Fertile Soil (Sugar)
Missions found in Vieux Fort run from level 28 - 31. There are three interweaving storylines in this port. All relate to the threat posed by privateers working for the British East India Company. The Magistrate has few ships or men to fight off the English privateers. He asks you to "hoist the black flag" and enfiltrate the local pirate hang-out to dupe them into fighting his battles. A local sugar plantation owner has similar problems with the privateers choking off his business. He needs the farmers' cargoes escorted and the privateers driven off. The Academie Nationale decries the preditations of their favorite creatures of study, Loggerhead Sea Turtles (Caretta caretta) by the same privateers who see them as an easy food source.
History[edit | edit source]
Saint Lucia is an island nation in the eastern Caribbean Sea on the boundary with the Atlantic Ocean. Part of the Lesser Antilles, it is located north of the islands of Saint Vincent and the Grenadines, northwest of Barbados and south of Martinique. It is also known as the "Helen of the West Indies" because it switched between British and French control so often it was likened to the mythical Helen of Troy. Saint Lucia is one of the Windward Islands, named for Saint Lucy of Syracuse.
Pre-European people[edit | edit source]
Saint Lucia's first known inhabitants were Arawaks, believed to have come from northern South America around 200-400 A.D. Numerous archaeological sites on the island have produced specimens of the Arawaks' well-developed pottery.
Caribs gradually replaced Arawaks during the period from 800 to 1000 A.D. They called the island Hiwanarau, and later Hewanorra, which is now the name used for the Hewanorra International Airport in Vieux Fort. The Caribs had a complex society, with hereditary kings and shamans. Their war canoes could hold more than 100 men and were fast enough to catch a sailing ship. They were later feared by the Europeans because of stories of violence and cannibalism, but much of this was probably exaggeration on the part of the Europeans. The Caribs were usually generous until attacked or deceived (which are situations common to much of European colonial history).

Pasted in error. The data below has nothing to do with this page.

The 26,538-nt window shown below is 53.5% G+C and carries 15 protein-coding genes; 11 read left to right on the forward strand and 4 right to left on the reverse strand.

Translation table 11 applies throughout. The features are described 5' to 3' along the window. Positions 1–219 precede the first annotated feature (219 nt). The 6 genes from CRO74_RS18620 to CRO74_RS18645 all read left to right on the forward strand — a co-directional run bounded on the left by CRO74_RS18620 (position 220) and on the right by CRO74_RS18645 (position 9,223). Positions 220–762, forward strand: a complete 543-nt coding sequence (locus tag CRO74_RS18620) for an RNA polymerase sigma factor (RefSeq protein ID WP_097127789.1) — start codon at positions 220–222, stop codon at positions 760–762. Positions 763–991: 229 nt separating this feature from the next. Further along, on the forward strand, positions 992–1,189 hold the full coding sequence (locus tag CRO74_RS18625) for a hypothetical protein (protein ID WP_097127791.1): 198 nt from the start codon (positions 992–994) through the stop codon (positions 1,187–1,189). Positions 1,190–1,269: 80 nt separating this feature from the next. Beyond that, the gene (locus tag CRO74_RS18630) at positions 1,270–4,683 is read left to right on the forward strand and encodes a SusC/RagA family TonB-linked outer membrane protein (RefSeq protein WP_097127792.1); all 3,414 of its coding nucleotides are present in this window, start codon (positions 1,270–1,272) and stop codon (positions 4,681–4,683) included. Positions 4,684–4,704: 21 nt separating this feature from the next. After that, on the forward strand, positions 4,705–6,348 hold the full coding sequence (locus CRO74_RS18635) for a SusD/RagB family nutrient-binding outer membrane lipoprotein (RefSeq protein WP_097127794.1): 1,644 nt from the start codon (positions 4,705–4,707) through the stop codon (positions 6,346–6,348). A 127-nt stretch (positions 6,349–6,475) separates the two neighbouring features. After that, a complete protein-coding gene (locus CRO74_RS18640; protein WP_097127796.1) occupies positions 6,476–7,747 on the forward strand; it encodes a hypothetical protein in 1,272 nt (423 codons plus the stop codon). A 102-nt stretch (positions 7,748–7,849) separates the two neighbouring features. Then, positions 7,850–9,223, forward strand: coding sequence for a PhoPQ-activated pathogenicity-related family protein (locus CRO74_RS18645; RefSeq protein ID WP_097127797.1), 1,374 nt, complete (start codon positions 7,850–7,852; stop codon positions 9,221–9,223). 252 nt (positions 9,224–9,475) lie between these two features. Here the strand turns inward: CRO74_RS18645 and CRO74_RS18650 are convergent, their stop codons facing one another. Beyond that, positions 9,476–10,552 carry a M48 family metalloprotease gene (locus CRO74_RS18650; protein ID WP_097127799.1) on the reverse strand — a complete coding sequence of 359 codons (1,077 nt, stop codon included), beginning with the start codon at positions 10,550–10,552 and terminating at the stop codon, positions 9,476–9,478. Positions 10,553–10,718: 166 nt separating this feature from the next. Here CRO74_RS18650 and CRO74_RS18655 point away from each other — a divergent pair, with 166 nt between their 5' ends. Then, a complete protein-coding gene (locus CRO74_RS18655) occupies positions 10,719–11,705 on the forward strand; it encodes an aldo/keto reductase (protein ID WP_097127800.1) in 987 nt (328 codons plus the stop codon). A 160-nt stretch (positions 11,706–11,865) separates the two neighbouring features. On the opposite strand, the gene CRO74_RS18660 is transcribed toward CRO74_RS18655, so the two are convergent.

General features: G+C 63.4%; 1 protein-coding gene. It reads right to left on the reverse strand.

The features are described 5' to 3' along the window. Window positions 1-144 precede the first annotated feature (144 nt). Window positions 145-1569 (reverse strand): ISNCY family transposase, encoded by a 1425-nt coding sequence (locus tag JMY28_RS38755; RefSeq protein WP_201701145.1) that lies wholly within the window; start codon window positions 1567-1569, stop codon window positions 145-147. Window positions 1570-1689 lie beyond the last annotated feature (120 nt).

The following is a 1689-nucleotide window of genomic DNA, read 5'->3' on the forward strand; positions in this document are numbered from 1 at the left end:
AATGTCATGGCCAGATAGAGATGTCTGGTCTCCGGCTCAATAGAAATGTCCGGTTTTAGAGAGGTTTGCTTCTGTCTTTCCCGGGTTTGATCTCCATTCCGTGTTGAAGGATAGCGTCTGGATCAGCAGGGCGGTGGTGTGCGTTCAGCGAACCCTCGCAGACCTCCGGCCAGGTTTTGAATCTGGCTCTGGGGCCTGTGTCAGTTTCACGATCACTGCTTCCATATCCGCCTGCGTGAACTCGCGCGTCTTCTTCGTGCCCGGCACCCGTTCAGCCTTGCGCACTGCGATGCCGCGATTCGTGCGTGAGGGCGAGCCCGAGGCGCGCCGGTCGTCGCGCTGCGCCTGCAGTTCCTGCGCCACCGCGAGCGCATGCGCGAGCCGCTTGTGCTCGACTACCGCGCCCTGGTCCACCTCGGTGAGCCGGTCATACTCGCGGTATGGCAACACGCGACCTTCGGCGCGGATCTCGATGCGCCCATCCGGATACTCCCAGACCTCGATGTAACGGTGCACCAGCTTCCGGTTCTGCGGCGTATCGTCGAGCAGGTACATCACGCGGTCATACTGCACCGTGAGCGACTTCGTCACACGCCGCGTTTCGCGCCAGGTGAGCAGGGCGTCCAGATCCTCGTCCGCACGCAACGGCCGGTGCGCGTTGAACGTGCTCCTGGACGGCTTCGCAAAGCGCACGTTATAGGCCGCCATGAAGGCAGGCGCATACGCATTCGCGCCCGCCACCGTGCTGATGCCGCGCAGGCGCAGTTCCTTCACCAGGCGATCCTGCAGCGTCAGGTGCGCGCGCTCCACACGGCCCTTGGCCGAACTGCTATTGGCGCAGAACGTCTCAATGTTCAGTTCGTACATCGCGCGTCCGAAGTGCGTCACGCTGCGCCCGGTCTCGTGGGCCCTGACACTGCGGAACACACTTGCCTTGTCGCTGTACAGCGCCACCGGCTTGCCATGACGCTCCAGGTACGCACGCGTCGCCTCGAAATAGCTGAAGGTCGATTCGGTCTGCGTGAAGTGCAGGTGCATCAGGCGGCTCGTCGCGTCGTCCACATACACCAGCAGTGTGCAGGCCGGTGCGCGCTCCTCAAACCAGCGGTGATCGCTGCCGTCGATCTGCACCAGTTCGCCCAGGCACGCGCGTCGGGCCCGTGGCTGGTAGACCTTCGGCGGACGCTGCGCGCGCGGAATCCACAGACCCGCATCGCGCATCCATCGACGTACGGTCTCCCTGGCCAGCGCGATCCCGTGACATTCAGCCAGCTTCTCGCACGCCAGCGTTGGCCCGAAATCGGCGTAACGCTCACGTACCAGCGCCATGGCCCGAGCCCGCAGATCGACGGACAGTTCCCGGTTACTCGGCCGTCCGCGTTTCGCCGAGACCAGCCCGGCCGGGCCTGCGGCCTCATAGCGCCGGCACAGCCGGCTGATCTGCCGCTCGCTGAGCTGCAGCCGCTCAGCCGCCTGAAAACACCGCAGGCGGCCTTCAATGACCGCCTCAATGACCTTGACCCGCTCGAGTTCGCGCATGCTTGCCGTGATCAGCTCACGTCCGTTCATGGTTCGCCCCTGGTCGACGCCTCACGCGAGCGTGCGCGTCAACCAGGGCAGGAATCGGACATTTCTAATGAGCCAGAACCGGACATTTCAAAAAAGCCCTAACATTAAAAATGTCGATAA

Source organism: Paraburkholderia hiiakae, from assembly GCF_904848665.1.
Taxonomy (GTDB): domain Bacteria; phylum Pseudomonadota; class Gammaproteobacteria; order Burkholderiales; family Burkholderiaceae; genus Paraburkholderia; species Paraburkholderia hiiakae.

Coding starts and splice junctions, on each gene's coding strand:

European invasion[edit | edit source]
Europeans first landed on the island in either 1492 or 1502 during Spain's early exploration of the Caribbean. The Dutch, English, and French all tried to establish trading outposts on St. Lucia in the 17th century but faced opposition from Caribs whose land they were occupying.
17th century[edit | edit source]
Although the French pirate Francois le Clerc (also known as Jamb de Bois, due to his wooden leg) frequented Saint Lucia in the 1550s, it was not until years later, around 1600, that the first European camp was started by the Dutch, at what is now Vieux Fort. In 1605, an English vessel called the Olive Branch was blown off-course on its way to Guyana, and the 67 colonists started a settlement on Saint Lucia but after five weeks only 19 of them remained due to disease and conflict with the Caribs, so they fled the island.
The French officially claimed the island in 1635 but it was the English that started the next European settlement in 1639, which was wiped out by the Caribs. It was not until 1651 that the French came, this time from Martinique, commanded by De Rousselan, who held the island until his death in 1654.
In 1664, Thomas Warner (son of the governor of St Kitts) claimed Saint Lucia for England. He brought 1,000 men there to defend it from the French, but after two years there were only 89 left, mostly due to disease. For years after this, the island was official traded back and forth between the English and the French in various treaties, as a bargaining chip in negotiations.